As director of the Human Rights Consortium’s Extreme Energy Initiative, earlier this year Dr Damien short was asked by local resident’s groups to provide expert testimony to the Lancashire County Council Development Control Committee (DCC) on the human rights impacts of fracking – the controversial unconventional gas extraction technique.

I have been studying the social and environmental impacts of fracking for more than five years and have accumulated a considerable amount of impact data which suggests that the technology, and its associated infrastructure, poses a significant threat to environmental human rights such as to clean water. Moreover, the politics of fracking poses significant threats to civil and political rights, freedom of assembly and expression and freedom from arbitrary arrest and detention (see my latest article here).

The invitation by the Lancashire residents came on the back of a co-authored report for the Bianca Jagger Human Rights Foundation into the human rights impacts of fracking. And my evidence was requested due to two controversial potential fracking sites, New Road and Roseacre Wood, which were being proposed by fracking firm Caudrilla. 

Over the course of the two hearings the politics of fracking was plain to see, from the abundance of pro-fracking corporate rhetoric to the anti-fracking protests outside. What was more opaque, however, was the behind-the-scenes political intrigue that gave rise to the quite extraordinary scenes of disarray, confusion and contestation in the council chamber last week.

Indeed, while the Roseacre Wood application was fairly straightforwardly rejected on the grounds of adverse traffic impact, the New Road application was a different story. Following a motion to reject that application proposed by councillor Paul Hayhurst the DCC hearing was interrupted, apparently so that members could obtain ‘legal advice’ behind closed doors.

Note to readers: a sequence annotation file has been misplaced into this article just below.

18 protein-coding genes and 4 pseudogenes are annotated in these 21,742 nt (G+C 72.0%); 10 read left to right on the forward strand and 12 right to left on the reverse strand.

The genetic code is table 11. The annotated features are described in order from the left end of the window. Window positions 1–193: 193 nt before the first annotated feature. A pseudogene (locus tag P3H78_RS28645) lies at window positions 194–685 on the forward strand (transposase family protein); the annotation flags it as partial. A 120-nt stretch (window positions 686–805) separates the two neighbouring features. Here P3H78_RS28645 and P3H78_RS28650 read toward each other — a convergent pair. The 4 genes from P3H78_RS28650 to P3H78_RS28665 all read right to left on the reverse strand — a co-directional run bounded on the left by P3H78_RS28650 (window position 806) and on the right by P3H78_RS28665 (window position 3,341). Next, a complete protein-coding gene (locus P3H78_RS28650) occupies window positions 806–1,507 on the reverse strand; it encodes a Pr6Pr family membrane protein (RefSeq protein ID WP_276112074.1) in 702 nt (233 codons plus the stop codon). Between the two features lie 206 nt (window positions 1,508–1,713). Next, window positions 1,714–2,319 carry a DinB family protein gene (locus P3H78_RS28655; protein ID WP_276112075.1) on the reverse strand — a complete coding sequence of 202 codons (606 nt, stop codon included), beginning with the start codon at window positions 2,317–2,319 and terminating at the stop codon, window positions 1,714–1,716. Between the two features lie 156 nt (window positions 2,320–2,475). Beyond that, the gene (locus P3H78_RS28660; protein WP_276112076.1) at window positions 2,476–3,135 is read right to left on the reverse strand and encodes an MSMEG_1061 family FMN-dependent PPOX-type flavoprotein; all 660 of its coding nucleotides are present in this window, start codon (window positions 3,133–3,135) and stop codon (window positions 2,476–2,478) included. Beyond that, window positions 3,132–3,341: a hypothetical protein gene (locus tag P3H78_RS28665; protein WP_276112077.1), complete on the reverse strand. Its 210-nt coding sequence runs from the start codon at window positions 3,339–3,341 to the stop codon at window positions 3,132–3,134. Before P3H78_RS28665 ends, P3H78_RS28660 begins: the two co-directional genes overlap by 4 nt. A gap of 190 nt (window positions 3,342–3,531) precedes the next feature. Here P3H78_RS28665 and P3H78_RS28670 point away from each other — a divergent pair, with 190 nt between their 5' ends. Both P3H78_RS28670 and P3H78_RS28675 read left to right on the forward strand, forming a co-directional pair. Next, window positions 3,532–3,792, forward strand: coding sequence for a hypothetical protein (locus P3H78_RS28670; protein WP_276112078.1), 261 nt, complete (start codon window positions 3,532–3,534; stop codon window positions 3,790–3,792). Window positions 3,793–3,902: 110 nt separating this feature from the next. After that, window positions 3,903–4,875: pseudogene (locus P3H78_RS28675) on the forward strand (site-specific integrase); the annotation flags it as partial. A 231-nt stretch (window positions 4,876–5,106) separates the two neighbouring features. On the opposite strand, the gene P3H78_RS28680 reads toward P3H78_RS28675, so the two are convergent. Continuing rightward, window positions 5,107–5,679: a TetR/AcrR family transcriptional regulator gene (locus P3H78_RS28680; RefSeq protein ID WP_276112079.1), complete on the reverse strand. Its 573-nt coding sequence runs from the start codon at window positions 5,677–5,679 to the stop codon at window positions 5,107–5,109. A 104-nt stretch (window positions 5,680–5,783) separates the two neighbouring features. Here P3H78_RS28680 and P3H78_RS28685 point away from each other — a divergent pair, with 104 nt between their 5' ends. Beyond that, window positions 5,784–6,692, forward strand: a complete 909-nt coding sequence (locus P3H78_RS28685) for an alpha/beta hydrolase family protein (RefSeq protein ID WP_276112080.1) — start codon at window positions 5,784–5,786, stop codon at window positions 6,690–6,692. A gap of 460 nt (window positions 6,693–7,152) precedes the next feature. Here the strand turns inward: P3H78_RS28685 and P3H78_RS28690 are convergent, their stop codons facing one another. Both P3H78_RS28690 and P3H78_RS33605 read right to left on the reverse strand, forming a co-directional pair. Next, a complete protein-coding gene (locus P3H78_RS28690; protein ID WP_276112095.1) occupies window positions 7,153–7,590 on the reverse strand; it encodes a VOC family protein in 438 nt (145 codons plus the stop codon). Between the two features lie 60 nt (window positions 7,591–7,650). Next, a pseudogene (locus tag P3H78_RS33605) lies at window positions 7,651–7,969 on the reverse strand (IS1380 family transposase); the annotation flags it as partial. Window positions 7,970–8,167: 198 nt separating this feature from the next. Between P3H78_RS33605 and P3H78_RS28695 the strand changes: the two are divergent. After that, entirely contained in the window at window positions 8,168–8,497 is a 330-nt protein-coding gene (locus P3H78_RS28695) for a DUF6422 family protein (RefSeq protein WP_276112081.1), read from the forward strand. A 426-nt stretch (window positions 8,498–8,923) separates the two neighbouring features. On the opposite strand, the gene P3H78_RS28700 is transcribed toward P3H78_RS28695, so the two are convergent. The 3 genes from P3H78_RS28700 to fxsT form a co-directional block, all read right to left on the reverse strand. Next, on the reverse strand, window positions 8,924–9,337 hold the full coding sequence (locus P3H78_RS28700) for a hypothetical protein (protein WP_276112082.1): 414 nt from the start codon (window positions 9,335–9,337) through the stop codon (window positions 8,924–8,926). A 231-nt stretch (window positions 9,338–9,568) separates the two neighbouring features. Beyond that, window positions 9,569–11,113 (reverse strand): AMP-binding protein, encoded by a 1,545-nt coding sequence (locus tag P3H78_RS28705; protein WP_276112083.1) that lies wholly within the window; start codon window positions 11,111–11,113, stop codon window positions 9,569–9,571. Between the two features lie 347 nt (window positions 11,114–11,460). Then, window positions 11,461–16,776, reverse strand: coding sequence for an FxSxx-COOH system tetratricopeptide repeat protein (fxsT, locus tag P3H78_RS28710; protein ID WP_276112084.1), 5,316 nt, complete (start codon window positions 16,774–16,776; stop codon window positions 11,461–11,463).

On resumption of the meeting the committee members were clearly agitated and concerned by what they had heard. Councillor Paul Hayhurst later revealed that council legal officers had put intense pressure on the committee to approve the application.

‘We were told we must vote for the application,’ he said. ‘If we didn’t we would be breaking the law and we would be deemed irresponsible members. If it went to appeal and we lost, costs would be awarded against the authority.’ Paul Hayhurst insisted the DCC publish the legal advice so that the public could see it.

The meeting was then adjourned until the 29 June. But when the legal advice was eventually published the following morning, it was toned down and expressly stated that rejecting the application would not break the law. Local groups and Friends of the Earth then frantically obtained their own legal advice, which assured councillors they were within their rights to reject the application if they felt there was sufficient evidence to do so – they were not bound by the advice of the planning officer or council’s QC. This alternate legal advice was emailed to councillors, followed up by hand delivered copies over the weekend. It was a monumental effort by concerned local citizens, the national anti-fracking movement and interested NGOs, which ultimately provided the beleaguered DCC with the confidence and evidence to reject the application.

Going forward, it is deeply concerning that austerity ravaged councils, such as LCC, will be under immense pressure to permit fracking operations, despite the considerable risks of environmental and social harms, because under recent government guidelines if they reject an application and lose an appeal they will have to pay costs.

On the other hand, if other councils, backed by committed and organised anti-fracking constituents, continue to object it may be that the prospects for a fledgling fracking industry in the UK are bleak. Based on the evidence I have seen over the years I certainly hope so.

In the midst of the New Road hearing on 26 June, Dr Short was interviewed by RTUK evening news. The webcast is available here.

Dr Damien Short is director of the Human Rights Consortium (HRC) and a Reader in Human Rights, who has spent his entire professional career working in the field of human rights, both as a scholar and human rights advocate. He has researched and published extensively in the areas of indigenous peoples’ rights, genocide studies, reconciliation projects and environmental human rights, and is currently researching the human rights impacts of extreme energy processes (e.g. tar sands and fracking – see the designated website). Dr Short is a regular contributor to the United Nation’s Expert Mechanism on the Rights of Indigenous Peoples, an academic consultant for the Ethical Trade Task Force of the Soil Association, editor-in-chief of the International Journal of Human Rights and the Journal of Human Rights in the Commonwealth.